Friday, October 29, 2010

Questions on Dealers’ Ability to Wholesale M&R Parts

We are just finishing the QC process on the latest North American Dealer Parts Manager Survey. This QC process takes a week or so and encompasses things like deleting survey records for parts managers who did not appropriately complete the survey (and other things like checking math for questions that sum to 100%).

I always ask for a quick peek. This week my quick peek was to look into what dealers had to say about mechanical wholesale. The responses surfaced a lot of questions and caused me to re-think some things. We need, our industry needs, answers to some questions.

This blog is all about pictures, so, if you can’t see the graphics, go to our homepage and click onto the blog.

What do you think?

Note: In the charts below each data point represents a unique OEM, with all OEMs organized into natural groups (“Types”). These groups are disguised to ensure anonymity is maintained.

Thursday, October 21, 2010

Together, We Are Smarter!

Thomas Neumann

“The learning of one man does not subtract from the learning of another, as if there were a limited quantity to be divided into exclusive holdings…That which one man gains by discovery is a gain of other men. And these multiple gains become invested capital…” (John Wesley Powell, 1886)

I recently happened to leaf through some NASPC materials from 2001: this was the first conference where we took a look beyond the warehouse to capture supply chain performance rather than “in-the-box performance.” It made me realize that what we take for granted today – this all-encompassing view of the aftersales business, the volumes of research, data, information and knowledge right at our fingertips – was not always there, and made me reflect how we are continuously evolving.

So, let’s take a short tour through Carlisle’s history, focusing on some key milestones of our benchmarking and research activities:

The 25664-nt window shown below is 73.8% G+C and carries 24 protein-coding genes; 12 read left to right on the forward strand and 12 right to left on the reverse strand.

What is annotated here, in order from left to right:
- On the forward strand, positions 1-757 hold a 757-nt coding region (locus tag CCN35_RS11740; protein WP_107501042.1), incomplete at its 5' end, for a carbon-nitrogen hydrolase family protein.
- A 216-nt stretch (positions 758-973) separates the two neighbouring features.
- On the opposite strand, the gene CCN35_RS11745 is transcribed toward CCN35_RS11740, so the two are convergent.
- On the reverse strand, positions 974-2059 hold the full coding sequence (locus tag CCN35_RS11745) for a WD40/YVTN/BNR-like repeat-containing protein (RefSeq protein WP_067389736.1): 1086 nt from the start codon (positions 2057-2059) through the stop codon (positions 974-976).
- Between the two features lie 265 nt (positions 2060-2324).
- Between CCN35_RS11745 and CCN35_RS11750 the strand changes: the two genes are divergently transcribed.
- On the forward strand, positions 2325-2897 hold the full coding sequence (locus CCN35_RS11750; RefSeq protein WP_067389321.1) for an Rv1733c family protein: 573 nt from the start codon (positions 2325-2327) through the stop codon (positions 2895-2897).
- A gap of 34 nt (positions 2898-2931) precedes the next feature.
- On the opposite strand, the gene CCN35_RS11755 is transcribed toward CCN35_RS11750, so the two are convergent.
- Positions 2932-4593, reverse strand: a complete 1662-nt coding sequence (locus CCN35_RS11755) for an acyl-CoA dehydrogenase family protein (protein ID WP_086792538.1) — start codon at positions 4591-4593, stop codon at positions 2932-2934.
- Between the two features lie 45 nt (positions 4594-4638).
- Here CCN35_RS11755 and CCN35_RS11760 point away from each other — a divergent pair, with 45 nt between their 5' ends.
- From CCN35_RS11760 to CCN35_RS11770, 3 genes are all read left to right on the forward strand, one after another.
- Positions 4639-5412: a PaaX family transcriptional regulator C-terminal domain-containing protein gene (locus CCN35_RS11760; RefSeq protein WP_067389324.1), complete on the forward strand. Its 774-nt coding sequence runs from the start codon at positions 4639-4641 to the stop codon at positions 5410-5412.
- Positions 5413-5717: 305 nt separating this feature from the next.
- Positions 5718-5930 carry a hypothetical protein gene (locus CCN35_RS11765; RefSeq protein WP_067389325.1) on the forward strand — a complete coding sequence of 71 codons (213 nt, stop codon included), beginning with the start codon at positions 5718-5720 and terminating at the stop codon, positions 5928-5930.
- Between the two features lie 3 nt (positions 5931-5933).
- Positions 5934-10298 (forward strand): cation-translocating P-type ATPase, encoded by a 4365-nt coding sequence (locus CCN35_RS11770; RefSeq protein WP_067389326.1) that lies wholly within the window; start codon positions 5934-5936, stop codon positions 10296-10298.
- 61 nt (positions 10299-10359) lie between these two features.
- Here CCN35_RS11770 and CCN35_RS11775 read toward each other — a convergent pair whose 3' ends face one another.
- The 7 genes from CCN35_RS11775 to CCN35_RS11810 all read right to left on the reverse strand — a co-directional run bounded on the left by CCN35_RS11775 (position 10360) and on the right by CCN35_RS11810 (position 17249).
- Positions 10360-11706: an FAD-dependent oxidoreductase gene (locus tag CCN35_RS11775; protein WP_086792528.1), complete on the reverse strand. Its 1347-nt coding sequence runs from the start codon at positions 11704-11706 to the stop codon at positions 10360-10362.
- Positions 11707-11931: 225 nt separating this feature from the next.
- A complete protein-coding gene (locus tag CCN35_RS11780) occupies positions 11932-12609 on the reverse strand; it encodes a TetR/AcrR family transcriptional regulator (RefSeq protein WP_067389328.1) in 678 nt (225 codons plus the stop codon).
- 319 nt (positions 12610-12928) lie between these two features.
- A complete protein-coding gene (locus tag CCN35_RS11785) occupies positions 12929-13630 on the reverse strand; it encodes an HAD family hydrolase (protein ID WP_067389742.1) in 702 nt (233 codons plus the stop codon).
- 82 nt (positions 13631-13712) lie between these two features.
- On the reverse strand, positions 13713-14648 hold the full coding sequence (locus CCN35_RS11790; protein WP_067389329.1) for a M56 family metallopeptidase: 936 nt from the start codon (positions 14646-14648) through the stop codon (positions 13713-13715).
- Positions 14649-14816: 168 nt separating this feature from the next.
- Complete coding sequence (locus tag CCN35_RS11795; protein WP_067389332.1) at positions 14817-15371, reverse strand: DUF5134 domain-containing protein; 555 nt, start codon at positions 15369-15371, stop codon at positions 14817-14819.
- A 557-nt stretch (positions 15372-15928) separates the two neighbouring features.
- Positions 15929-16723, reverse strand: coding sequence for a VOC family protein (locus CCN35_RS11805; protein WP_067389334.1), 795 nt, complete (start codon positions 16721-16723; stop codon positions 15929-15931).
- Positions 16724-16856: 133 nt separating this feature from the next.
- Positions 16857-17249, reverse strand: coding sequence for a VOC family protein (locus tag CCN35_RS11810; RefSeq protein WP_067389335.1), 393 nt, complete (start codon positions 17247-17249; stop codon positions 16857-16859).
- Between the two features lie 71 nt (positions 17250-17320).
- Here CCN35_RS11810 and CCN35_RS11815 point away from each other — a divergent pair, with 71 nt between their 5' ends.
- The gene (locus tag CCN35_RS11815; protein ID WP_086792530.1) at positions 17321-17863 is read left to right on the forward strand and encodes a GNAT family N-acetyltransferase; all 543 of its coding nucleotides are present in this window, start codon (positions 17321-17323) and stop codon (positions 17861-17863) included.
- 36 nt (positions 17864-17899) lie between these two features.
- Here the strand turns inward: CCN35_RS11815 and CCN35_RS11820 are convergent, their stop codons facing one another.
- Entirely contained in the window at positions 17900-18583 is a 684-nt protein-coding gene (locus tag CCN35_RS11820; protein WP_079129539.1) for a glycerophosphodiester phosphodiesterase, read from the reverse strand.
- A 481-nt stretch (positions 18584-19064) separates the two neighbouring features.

• 1993: started NASPC (North American Service Parts Conference) as a venue to benchmark parts warehouse performance
  • 2001: expanded our view to encompass the entire supply chain
  • 2002: held first EAC (European Aftermarket Conference) as a sister conference to NASPC
  • 2002: conducted the first North American Automotive Parts Manager Satisfaction Survey to complement metrics with the “Voice of the Customer”
  • 2004: launched the North American Automotive Service Manager Satisfaction Survey
  • 2005: piloted South American Service Parts Conference
  • 2005: piloted first European Parts Manager Survey – for both Automotive and CE/ Ag OEMs
  • 2008: established NASOF (North American Service Operations Forum) to capture and compare key service metrics
  • 2011: expect to launch Carlisle first East Asian Parts Supply Chain Benchmarking
Now, this list – as long as it is - is by no means complete. Many of our clients participate in our mini-benchmarks, which are devoted to specific issues. We conduct end-customer surveys, for our conferences and at clients’ request, that are focused on the hot topics of today, such as service retention, telematics, reman, and the “Digital Customer”. Our Parts and Service Manager Surveys cover the heavy equipment industries in North America and Europe.

In sum, in less than 20 years, our view has expanded from US automotive warehouse productivity benchmarking to an aftersales perspective that covers different industries, functions, and geographies.

We are now observing some of our clients taking the next step, a step towards an aftersales business that is – if not managed – then at least measured on a global basis. In response to client requests, we are preparing for our first Asian Supply Chain benchmarking and are continuing our benchmarking efforts in South America, with the explicit goal to measure performance by a set of globally uniform standards and metrics.

As I’m writing this, we are also conducting a Parts Manager Satisfaction Survey in 15 countries on five continents – with further expansion being planned. Together with our North American survey, covering the US and Canada, this leaves Antarctica as the single continent we do not cover with our research products at the moment – although we do have snowmobile manufacturers among our clients, so I guess it’s only a question of time.

The web-based survey is built around the same template with the same questions in all 15 countries, from Paris to Pretoria and Sao Paulo to Sydney. This template, in turn, is very similar to the template we use in North America. What was surprising to me was that it fit like a glove everywhere, requiring only limited adaptation to simultaneously fit what are considered “emerging markets”, such as Russia, or mature markets, such as Western European markets.